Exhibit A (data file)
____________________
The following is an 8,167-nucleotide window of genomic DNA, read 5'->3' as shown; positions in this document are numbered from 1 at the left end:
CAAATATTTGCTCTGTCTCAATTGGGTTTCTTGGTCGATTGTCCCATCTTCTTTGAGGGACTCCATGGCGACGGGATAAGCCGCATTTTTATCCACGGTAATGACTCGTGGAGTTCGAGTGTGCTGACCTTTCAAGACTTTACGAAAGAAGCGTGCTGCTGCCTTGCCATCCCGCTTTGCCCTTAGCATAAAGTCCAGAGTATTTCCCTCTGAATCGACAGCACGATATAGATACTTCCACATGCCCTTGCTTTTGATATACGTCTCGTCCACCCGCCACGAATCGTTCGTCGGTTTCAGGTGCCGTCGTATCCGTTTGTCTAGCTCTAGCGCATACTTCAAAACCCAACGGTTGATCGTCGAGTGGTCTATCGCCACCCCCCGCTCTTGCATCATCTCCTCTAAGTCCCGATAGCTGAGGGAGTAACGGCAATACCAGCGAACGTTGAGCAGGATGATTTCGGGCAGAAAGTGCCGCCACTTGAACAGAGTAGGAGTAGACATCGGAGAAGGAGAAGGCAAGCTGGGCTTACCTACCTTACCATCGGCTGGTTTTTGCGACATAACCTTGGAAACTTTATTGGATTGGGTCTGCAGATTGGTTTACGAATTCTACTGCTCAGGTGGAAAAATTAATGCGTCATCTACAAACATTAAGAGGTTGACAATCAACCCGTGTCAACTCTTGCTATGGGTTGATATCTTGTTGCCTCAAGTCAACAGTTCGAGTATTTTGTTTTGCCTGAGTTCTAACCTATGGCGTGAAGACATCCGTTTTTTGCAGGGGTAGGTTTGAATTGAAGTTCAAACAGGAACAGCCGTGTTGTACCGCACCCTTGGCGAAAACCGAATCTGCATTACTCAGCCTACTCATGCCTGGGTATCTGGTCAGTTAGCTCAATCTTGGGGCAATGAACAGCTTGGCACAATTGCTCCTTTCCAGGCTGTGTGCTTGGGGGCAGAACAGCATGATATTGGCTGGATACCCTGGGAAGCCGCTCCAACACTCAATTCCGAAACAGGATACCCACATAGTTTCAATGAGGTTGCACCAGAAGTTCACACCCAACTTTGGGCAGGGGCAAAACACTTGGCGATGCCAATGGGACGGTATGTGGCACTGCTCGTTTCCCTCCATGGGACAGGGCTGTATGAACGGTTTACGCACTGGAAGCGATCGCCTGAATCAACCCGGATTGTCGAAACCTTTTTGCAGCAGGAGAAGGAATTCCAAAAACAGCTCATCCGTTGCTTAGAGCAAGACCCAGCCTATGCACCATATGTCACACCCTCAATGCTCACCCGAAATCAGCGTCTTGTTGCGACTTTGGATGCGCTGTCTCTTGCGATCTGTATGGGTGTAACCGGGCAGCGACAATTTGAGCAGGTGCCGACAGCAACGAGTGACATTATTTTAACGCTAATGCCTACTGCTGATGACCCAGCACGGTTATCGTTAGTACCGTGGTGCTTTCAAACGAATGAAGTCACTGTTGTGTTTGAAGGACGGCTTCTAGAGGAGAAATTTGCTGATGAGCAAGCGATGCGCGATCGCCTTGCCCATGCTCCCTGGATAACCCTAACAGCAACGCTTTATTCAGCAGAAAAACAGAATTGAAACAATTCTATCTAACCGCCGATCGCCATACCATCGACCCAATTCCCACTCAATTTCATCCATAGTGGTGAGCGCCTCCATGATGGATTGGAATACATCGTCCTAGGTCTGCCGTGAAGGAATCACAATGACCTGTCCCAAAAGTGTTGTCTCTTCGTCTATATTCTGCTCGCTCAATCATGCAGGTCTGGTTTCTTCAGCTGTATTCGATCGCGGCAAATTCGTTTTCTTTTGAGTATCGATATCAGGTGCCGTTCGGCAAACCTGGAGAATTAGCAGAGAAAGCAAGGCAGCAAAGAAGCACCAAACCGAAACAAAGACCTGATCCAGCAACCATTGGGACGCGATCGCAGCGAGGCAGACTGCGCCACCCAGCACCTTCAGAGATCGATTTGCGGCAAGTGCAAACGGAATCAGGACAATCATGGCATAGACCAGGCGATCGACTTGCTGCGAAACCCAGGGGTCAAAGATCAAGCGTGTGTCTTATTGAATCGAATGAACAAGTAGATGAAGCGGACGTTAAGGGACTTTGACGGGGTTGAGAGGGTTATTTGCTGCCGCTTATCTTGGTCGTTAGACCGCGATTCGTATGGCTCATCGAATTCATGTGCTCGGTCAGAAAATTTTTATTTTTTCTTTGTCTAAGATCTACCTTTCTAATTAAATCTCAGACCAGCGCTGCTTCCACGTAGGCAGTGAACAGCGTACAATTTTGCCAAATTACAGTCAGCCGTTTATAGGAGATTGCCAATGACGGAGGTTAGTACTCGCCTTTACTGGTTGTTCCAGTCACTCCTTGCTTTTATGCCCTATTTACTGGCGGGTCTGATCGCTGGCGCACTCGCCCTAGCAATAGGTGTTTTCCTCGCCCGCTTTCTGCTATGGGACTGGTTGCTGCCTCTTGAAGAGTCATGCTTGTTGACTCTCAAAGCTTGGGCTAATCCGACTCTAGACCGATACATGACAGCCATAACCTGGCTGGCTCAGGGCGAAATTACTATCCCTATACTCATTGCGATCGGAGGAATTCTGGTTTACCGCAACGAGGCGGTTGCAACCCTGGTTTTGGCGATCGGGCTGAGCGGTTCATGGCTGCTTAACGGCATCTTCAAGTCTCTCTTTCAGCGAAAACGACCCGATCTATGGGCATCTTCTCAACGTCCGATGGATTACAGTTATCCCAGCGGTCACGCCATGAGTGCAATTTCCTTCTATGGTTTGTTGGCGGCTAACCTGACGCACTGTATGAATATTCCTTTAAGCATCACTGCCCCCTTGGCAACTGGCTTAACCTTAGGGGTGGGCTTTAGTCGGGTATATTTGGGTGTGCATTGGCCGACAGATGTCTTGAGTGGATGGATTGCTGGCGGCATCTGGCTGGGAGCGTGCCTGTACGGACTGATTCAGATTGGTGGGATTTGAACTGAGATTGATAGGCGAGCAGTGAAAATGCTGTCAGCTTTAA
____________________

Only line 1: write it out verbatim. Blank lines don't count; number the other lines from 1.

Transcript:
The following is an 8,167-nucleotide window of genomic DNA, read 5'->3' as shown; positions in this document are numbered from 1 at the left end: